Religion as selling point

Banks are not the only businesses to capitalize on the new religious mood among consumers. More and more products are labeled “halal” even when there is no religious blessing involved. At a leading bookstore here in the capital, one of the hottest-selling items is a digitalized miniature version of the Koran that sells for $80.

“This is a precious object for us, and now it as easy to use as a mobile phone. You can just press a button and listen to any verse,” said Samira Imran, a customer who was buying one for her mother. “Our parents like to recite the Koran all the time, but this is a way to connect the new generation as well.”

Riaz Haq said...

Here's an excerpt from a piece by Pankaj Mishra published in Businessweek:

Nov. 18 (Bloomberg) -- During the worldwide depression of the mid-1930s, the poet and Islamic modernist Muhammad Iqbal, often called Pakistan’s spiritual founder, wrote a poem dramatizing the inadequacies of Western political and economic systems.

Democracy and capitalism had empowered a privileged elite in the name of the people, Iqbal felt. But he was not much fonder of Marxism, which was then coming into vogue among anti- colonial activists across South Asia and the Middle East:

But what’s the answer to the mischief of that wise Jew That Moses without light, that cross-less Jesus Not a prophet, but with a book under his arm For what could be more dangerous than this That the serfs uproot the tents of their masters

(Rooh-e-Sultani Rahe Baqi To Phir Kya Iztarab
Hai Magar Kya Uss Yahoodi Ki Shararat Ka Jawab?

Woh Kaleem Be-Tajalli, Woh Maseeh Be-Saleeb
Neest Peghambar Wa Lekin Dar Baghal Darad Kitab

Iss Se Barh Kar Aur Kya Ho Ga Tabiat Ka Fasad
Torh Di Bandon Ne Aaqaon Ke Khaimon Ki Tanab!)
In any case, Tunisians voting for Ghannouchi and Pakistanis flocking to Khan’s rallies are not the radical revolutionaries or closet theocrats they are often made out to be by a paranoid local elite and a global liberal intelligentsia. Rather, these are people who have simply failed to develop the habit of seeing Islam as a purely religious phenomenon, separate from economics, politics, law and other aspects of collective life.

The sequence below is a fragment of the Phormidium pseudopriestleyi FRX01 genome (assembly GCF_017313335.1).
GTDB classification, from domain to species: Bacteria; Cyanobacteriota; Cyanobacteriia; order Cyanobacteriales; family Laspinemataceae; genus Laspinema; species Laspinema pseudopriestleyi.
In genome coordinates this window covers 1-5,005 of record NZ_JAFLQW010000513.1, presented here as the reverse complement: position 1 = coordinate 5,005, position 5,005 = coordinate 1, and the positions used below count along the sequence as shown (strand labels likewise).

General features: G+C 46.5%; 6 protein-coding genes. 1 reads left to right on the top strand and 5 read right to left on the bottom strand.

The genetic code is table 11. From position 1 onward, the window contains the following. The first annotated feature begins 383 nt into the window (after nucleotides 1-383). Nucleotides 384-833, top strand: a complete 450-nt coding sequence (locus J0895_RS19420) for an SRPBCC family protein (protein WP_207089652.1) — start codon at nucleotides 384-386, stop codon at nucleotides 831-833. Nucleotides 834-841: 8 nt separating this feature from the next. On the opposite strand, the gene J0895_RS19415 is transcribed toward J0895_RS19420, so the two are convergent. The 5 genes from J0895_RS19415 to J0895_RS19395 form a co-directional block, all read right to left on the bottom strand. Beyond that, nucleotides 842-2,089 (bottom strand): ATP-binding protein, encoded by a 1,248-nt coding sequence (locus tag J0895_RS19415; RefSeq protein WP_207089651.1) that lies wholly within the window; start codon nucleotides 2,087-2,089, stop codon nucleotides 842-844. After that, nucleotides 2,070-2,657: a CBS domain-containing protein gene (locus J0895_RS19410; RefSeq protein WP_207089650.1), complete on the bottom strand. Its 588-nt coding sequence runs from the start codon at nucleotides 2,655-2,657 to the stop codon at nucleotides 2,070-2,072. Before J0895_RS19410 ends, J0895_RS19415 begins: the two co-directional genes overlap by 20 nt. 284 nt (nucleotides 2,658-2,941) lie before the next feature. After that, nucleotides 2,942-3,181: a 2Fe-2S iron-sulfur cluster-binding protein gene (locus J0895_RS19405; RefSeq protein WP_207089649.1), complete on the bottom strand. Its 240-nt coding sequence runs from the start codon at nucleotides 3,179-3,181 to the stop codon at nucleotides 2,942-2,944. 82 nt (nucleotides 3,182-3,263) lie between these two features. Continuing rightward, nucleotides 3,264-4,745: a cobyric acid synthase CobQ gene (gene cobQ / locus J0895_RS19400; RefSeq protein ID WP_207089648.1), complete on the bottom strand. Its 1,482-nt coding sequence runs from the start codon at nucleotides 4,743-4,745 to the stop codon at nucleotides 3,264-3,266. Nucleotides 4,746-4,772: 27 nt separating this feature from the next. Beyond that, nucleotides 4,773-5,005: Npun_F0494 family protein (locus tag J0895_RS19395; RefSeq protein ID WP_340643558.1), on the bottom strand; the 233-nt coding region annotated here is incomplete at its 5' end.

Whether liberal and secular elites like it or not, there are a large number of socially conservative Muslims who wish to see the ethical principles of Islam play a more active role in public life. The mind-numbing division between “moderates” and “extremists” that often passes for profound understanding of Islamic societies in the West simply fails to account for this invisible majority of Muslims, who are unlikely to plump for secular liberalism either now or in the near future.

For many nationalist and reflexively conservative Pakistanis, Imran Khan’s belief that “if we follow Iqbal’s teaching, we can reverse the growing gap between Westernized rich and traditional poor that helps fuel fundamentalism” is not the empty rhetoric it may sound to a Westernized Pakistani.

Indeed, the history of South Asia and the Middle East has repeatedly shown that the failure of modernizing endeavors, and the widespread suffering it unleashes, has always enhanced the moral prestige of Islam. In the eyes of its victims, the debacle of modernization and secularization has also diminished the credibility and authority of local elites as well as their Western sponsors.

The classic example, of course, was Iran. Visiting the Islamic Revolution after the fall of the secularizing Shah, the French philosopher Michel Foucault claimed that “Islam -- which is not simply a religion, but an entire way of life, an adherence to a history and a civilization -- has a good chance to become a gigantic powder keg, at the level of hundreds of millions of men.”

The 1979 Islamic Revolution in Iran that Foucault rashly cheered on has, in another generational shift, run its course. And revolution per se may be far from the minds of young Pakistanis and Tunisians trying to regain control of their national destiny. But the powder keg of political Islam that Foucault spoke of remains dry elsewhere in the Muslim world; and its potency is only likely to increase as Western political and economic systems and ideologies seem, to many Muslims, feeble, and yet so malign.

Riaz Haq said...

Here are excerpts from The Nation's story on halal industry conference in Pakistan:

The speakers at a concluding session of the two days international conference on halal industry in Pakistan stressed the need for focusing on halal industry in the country, as it can give boost to the national economy.
The conference was organized by Halal Research Council in collaboration with PAMCO and Livestock & Dairy Development Department Punjab in which research papers on various topics like export of Halal products from Pakistan, promotion of Pakistan’s Halal Industry internationally, International Halal Research & development and Certification, opportunities of promotion in the Global Halal Industry and the potential of Halal Industry in Punjab were presented.

In that conference, the MoU was signed amongst Philippine and Mauritius for the sake of promoting the Pakistan Halal products. The main subject of the conference was the proposal from Justice Khalil ur Rehman for the formation of Halal Authority which was unanimously appreciated by all.

Other accepted proposals include the Halal awareness Campaign, Research in the field of Halal and Halal Publications.

Riaz Haq said...

Here's Islamic News Agency on IDB/ADB financing of wind farms in Pakistan: